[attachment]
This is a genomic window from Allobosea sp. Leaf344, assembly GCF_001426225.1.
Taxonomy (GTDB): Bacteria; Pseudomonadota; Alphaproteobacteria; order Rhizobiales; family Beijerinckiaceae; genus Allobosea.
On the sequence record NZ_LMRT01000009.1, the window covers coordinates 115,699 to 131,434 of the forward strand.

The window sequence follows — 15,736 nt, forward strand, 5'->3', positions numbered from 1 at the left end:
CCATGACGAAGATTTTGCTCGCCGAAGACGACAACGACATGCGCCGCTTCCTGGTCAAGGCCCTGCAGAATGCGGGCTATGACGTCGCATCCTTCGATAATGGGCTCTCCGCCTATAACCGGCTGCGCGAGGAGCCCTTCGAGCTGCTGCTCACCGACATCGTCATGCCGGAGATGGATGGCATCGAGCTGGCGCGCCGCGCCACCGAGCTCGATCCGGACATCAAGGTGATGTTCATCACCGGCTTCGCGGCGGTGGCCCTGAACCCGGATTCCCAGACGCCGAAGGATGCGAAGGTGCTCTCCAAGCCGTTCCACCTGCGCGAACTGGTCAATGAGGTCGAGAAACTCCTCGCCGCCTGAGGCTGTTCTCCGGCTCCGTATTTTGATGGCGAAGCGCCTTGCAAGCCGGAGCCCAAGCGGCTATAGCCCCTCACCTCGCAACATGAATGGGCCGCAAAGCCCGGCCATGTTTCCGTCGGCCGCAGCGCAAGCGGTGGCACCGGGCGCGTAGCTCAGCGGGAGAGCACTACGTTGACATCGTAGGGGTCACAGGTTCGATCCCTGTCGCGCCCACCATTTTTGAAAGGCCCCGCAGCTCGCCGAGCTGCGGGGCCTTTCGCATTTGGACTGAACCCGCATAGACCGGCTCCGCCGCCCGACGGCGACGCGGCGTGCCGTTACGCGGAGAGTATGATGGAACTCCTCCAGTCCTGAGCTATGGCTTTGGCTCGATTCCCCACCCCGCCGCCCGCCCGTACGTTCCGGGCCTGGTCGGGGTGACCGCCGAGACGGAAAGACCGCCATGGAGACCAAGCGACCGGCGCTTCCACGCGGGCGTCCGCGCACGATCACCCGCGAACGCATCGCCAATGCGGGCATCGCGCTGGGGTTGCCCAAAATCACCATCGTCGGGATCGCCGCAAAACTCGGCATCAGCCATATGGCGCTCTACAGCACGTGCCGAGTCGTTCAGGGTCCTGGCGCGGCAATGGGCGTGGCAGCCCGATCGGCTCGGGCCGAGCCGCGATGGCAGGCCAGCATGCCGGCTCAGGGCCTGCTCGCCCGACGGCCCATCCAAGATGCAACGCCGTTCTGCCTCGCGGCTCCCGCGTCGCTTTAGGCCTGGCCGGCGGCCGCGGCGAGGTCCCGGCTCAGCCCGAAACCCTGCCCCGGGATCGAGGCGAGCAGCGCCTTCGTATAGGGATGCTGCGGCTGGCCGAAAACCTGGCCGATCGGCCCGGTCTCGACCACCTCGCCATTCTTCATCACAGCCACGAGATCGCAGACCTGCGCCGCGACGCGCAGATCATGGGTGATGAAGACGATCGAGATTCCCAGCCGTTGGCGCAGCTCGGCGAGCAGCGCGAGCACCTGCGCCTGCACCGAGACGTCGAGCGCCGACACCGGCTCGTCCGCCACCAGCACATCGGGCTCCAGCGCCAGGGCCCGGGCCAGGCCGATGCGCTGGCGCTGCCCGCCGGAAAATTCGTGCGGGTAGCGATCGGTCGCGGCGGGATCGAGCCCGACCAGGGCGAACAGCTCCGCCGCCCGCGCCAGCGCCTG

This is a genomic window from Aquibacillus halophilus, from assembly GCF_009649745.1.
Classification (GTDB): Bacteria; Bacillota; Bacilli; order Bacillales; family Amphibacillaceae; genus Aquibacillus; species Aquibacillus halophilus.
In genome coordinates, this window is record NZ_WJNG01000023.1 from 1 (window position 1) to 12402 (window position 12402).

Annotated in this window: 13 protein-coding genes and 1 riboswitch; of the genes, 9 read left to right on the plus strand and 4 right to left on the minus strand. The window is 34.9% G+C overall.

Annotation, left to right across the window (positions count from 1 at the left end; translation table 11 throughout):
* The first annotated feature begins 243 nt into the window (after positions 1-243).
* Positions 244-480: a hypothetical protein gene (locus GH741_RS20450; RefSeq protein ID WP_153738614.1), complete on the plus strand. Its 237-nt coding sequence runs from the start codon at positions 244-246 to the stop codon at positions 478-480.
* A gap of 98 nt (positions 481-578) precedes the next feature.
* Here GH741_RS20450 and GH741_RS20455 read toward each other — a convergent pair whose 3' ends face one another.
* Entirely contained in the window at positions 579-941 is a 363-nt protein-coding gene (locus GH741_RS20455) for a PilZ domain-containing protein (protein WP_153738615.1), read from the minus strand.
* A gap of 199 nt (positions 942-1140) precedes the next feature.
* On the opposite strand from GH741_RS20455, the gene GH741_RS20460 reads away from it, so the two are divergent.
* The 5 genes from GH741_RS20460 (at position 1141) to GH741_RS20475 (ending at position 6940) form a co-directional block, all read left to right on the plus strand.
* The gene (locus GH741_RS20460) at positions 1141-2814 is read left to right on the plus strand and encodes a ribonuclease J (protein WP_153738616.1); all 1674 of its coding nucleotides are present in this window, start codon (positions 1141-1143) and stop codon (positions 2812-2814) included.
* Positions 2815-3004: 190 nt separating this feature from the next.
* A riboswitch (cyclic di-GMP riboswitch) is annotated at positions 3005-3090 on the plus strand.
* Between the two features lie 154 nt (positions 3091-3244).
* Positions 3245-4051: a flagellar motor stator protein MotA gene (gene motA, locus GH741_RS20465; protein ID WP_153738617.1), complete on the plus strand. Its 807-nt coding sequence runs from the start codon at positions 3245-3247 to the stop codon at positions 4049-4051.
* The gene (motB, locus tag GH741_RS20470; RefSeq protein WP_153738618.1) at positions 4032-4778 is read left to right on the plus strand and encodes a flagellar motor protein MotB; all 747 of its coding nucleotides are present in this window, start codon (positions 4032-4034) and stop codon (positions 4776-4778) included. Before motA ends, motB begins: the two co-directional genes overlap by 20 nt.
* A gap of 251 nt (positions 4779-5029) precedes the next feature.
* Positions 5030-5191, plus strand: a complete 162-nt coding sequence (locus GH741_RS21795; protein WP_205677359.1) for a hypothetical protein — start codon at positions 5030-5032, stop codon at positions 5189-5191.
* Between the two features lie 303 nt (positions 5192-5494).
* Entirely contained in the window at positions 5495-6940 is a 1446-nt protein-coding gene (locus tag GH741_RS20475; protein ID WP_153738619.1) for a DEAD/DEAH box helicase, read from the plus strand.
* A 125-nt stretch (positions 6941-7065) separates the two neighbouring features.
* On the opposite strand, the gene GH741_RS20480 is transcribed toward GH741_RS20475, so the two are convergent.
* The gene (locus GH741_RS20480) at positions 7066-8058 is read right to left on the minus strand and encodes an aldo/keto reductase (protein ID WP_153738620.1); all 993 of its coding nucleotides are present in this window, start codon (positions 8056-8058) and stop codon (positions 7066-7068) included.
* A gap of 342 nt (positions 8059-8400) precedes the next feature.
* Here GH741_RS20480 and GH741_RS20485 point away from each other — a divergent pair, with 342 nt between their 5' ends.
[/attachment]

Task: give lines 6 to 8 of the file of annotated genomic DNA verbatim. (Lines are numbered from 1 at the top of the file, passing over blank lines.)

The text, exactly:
This is a genomic window from Aquibacillus halophilus, from assembly GCF_009649745.1.
Classification (GTDB): Bacteria; Bacillota; Bacilli; order Bacillales; family Amphibacillaceae; genus Aquibacillus; species Aquibacillus halophilus.
In genome coordinates, this window is record NZ_WJNG01000023.1 from 1 (window position 1) to 12402 (window position 12402).